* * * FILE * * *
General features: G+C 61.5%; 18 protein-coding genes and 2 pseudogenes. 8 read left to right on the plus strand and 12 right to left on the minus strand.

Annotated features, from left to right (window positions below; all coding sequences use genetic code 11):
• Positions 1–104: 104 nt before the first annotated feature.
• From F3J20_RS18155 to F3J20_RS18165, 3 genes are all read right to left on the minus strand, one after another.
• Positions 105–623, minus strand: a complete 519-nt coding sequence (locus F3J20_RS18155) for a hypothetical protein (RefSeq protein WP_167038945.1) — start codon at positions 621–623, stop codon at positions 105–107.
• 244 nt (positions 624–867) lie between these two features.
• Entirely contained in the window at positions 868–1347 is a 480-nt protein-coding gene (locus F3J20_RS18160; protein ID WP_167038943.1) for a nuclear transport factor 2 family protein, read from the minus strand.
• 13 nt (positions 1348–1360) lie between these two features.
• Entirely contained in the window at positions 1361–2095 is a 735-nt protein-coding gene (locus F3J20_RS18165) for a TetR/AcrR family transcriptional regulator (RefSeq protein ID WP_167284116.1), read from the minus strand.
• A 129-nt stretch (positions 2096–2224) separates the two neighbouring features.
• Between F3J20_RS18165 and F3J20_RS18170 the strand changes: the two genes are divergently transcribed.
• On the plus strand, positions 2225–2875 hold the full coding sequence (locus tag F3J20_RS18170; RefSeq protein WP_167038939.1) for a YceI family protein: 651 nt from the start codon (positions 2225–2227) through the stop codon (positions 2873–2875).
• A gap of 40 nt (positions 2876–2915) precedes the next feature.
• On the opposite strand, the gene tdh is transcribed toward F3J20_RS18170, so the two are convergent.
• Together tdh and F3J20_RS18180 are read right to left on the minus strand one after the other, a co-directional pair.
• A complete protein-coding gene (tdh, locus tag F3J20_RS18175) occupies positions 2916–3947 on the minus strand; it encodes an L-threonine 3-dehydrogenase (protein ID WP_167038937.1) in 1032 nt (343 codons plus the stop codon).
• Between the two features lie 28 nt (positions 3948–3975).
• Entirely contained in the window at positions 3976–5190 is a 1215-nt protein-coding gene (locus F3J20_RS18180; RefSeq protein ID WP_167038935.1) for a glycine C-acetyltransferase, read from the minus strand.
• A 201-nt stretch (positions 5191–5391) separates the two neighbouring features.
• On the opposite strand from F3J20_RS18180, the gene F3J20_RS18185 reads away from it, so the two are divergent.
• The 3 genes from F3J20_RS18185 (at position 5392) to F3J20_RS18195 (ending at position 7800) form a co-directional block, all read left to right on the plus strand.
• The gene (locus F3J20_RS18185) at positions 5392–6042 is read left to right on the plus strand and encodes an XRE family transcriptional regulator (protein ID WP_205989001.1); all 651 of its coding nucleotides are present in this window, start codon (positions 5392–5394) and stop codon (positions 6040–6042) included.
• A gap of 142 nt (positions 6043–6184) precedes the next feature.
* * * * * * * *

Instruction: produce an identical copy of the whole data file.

General features: G+C 61.5%; 18 protein-coding genes and 2 pseudogenes. 8 read left to right on the plus strand and 12 right to left on the minus strand.

Annotated features, from left to right (window positions below; all coding sequences use genetic code 11):
• Positions 1–104: 104 nt before the first annotated feature.
• From F3J20_RS18155 to F3J20_RS18165, 3 genes are all read right to left on the minus strand, one after another.
• Positions 105–623, minus strand: a complete 519-nt coding sequence (locus F3J20_RS18155) for a hypothetical protein (RefSeq protein WP_167038945.1) — start codon at positions 621–623, stop codon at positions 105–107.
• 244 nt (positions 624–867) lie between these two features.
• Entirely contained in the window at positions 868–1347 is a 480-nt protein-coding gene (locus F3J20_RS18160; protein ID WP_167038943.1) for a nuclear transport factor 2 family protein, read from the minus strand.
• 13 nt (positions 1348–1360) lie between these two features.
• Entirely contained in the window at positions 1361–2095 is a 735-nt protein-coding gene (locus F3J20_RS18165) for a TetR/AcrR family transcriptional regulator (RefSeq protein ID WP_167284116.1), read from the minus strand.
• A 129-nt stretch (positions 2096–2224) separates the two neighbouring features.
• Between F3J20_RS18165 and F3J20_RS18170 the strand changes: the two genes are divergently transcribed.
• On the plus strand, positions 2225–2875 hold the full coding sequence (locus tag F3J20_RS18170; RefSeq protein WP_167038939.1) for a YceI family protein: 651 nt from the start codon (positions 2225–2227) through the stop codon (positions 2873–2875).
• A gap of 40 nt (positions 2876–2915) precedes the next feature.
• On the opposite strand, the gene tdh is transcribed toward F3J20_RS18170, so the two are convergent.
• Together tdh and F3J20_RS18180 are read right to left on the minus strand one after the other, a co-directional pair.
• A complete protein-coding gene (tdh, locus tag F3J20_RS18175) occupies positions 2916–3947 on the minus strand; it encodes an L-threonine 3-dehydrogenase (protein ID WP_167038937.1) in 1032 nt (343 codons plus the stop codon).
• Between the two features lie 28 nt (positions 3948–3975).
• Entirely contained in the window at positions 3976–5190 is a 1215-nt protein-coding gene (locus F3J20_RS18180; RefSeq protein ID WP_167038935.1) for a glycine C-acetyltransferase, read from the minus strand.
• A 201-nt stretch (positions 5191–5391) separates the two neighbouring features.
• On the opposite strand from F3J20_RS18180, the gene F3J20_RS18185 reads away from it, so the two are divergent.
• The 3 genes from F3J20_RS18185 (at position 5392) to F3J20_RS18195 (ending at position 7800) form a co-directional block, all read left to right on the plus strand.
• The gene (locus F3J20_RS18185) at positions 5392–6042 is read left to right on the plus strand and encodes an XRE family transcriptional regulator (protein ID WP_205989001.1); all 651 of its coding nucleotides are present in this window, start codon (positions 5392–5394) and stop codon (positions 6040–6042) included.
• A gap of 142 nt (positions 6043–6184) precedes the next feature.